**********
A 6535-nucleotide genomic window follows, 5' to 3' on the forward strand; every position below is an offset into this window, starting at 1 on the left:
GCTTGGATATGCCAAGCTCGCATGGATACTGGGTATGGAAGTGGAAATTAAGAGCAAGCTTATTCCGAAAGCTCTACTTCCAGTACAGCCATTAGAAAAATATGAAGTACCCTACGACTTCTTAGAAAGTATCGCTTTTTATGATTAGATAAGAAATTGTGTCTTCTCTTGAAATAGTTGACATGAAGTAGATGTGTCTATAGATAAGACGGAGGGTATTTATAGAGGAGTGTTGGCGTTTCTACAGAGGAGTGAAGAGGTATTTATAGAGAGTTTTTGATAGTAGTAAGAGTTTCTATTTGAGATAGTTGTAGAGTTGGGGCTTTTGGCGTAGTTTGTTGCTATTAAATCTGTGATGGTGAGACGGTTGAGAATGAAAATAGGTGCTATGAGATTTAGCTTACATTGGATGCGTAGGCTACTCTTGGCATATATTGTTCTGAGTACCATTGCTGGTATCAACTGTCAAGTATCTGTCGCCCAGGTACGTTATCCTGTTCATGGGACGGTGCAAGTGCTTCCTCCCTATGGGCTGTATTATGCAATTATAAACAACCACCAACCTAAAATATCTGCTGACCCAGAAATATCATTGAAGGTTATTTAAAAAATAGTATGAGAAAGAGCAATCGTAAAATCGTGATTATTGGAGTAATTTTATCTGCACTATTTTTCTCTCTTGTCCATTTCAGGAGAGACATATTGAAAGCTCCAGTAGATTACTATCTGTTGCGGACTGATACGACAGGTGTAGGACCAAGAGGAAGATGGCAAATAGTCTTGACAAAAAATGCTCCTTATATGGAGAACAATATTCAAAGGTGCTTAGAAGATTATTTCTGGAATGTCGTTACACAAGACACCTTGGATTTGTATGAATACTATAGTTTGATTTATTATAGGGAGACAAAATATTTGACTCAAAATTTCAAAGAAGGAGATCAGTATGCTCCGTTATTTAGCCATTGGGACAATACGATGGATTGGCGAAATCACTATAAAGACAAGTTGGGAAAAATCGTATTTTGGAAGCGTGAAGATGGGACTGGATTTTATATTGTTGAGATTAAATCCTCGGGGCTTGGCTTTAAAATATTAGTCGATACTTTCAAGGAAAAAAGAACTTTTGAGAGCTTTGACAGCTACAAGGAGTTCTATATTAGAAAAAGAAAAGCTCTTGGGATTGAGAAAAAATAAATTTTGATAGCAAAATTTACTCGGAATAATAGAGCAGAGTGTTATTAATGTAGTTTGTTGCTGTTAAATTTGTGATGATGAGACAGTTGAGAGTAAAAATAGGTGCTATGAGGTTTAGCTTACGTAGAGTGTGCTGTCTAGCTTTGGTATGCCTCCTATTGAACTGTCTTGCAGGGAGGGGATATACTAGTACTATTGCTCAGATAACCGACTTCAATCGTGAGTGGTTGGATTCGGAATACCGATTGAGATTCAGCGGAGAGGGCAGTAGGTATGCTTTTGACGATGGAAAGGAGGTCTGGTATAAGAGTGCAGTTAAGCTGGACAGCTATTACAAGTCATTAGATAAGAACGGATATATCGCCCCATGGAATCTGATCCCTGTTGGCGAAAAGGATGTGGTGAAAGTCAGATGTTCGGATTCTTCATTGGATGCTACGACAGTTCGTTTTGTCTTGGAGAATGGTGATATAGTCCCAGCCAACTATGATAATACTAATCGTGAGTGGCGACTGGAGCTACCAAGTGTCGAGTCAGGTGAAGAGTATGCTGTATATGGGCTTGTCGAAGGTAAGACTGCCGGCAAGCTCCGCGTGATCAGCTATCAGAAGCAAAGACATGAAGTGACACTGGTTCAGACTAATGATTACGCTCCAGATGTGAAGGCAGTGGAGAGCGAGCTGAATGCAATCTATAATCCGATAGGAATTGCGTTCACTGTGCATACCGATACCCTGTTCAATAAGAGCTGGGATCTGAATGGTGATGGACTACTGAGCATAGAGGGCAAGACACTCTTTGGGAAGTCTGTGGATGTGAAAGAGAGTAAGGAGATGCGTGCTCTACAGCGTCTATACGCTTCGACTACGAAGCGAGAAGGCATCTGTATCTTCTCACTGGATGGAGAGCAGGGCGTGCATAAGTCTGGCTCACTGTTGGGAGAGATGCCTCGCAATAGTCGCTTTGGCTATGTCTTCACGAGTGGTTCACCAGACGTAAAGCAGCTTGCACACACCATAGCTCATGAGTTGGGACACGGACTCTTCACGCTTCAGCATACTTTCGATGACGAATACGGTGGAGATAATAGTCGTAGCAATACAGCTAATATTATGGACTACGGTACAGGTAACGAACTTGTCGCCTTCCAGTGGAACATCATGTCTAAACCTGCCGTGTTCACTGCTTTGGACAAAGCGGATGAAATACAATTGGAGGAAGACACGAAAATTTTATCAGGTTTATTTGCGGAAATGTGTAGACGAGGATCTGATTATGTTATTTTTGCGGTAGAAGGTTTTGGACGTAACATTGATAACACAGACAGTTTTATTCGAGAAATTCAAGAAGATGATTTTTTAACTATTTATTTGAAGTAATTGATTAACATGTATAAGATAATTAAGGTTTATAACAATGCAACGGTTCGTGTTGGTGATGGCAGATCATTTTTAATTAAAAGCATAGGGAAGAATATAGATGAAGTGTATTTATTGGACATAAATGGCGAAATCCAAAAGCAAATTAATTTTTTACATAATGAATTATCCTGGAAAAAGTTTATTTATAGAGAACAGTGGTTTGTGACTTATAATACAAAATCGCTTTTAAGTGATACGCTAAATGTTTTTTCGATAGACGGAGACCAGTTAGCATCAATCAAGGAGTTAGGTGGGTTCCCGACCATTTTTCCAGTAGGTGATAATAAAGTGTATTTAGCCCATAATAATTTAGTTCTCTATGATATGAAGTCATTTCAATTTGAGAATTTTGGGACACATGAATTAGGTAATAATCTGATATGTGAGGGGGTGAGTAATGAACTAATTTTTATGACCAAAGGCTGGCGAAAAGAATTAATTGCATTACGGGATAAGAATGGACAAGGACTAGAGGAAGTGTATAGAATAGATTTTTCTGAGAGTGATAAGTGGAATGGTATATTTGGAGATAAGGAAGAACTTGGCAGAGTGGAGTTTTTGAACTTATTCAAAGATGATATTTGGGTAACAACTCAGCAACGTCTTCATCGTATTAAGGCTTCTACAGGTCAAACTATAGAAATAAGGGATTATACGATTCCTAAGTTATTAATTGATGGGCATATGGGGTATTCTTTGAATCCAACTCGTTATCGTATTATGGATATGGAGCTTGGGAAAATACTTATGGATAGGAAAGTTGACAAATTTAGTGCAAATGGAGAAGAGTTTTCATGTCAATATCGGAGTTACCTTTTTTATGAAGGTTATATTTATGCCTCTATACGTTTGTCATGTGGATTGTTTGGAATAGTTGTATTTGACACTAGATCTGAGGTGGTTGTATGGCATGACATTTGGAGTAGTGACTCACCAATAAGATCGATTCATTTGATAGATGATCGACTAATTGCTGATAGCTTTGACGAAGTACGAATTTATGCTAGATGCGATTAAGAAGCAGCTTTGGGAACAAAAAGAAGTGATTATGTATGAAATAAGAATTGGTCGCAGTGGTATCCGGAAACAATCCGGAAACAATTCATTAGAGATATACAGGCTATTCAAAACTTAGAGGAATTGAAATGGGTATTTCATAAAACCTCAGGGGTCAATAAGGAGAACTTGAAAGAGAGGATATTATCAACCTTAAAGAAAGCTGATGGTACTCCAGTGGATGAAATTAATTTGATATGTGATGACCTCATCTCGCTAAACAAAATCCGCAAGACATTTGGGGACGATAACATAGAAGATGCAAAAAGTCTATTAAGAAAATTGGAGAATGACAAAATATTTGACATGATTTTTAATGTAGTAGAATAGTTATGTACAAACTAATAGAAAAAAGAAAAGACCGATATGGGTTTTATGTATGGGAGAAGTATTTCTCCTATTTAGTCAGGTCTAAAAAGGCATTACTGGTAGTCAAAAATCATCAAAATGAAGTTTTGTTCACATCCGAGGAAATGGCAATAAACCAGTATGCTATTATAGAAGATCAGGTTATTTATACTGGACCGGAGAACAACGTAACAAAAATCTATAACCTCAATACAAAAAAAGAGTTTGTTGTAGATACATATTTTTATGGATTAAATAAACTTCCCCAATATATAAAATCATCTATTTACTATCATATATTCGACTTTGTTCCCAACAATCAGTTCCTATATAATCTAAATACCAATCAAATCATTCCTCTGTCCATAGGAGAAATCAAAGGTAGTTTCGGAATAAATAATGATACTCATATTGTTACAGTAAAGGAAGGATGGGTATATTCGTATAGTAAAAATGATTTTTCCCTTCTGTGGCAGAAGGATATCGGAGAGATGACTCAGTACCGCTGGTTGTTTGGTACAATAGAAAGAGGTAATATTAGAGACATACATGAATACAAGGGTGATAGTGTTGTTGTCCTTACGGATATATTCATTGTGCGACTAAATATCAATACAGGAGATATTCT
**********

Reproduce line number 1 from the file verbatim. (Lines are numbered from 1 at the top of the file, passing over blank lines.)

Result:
A 6535-nucleotide genomic window follows, 5' to 3' on the forward strand; every position below is an offset into this window, starting at 1 on the left: